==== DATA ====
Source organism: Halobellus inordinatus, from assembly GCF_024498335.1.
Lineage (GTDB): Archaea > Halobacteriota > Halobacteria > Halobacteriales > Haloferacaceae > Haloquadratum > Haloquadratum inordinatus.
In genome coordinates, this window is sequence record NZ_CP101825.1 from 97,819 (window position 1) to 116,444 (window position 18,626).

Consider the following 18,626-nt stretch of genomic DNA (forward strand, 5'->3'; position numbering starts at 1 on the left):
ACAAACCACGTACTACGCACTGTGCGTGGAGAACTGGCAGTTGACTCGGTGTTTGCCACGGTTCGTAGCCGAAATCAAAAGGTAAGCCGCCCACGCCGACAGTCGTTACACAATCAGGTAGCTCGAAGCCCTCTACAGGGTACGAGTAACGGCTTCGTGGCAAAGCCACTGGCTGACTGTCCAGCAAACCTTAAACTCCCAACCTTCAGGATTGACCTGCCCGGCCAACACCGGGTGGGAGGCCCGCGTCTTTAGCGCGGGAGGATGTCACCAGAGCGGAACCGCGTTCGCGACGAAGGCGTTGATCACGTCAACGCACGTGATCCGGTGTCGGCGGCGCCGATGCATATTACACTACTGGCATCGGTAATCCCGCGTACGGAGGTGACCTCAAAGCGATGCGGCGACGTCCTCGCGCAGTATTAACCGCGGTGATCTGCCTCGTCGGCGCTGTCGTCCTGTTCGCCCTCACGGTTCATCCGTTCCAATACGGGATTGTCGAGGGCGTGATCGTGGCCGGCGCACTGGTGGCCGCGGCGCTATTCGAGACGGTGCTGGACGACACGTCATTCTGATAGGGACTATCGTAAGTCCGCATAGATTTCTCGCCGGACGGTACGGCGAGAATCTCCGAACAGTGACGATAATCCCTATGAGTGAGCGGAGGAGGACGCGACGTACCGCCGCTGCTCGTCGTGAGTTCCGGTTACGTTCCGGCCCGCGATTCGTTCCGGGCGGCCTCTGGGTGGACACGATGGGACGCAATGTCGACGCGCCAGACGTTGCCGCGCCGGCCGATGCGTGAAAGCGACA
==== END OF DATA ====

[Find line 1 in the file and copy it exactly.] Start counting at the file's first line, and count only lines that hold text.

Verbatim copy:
Source organism: Halobellus inordinatus, from assembly GCF_024498335.1.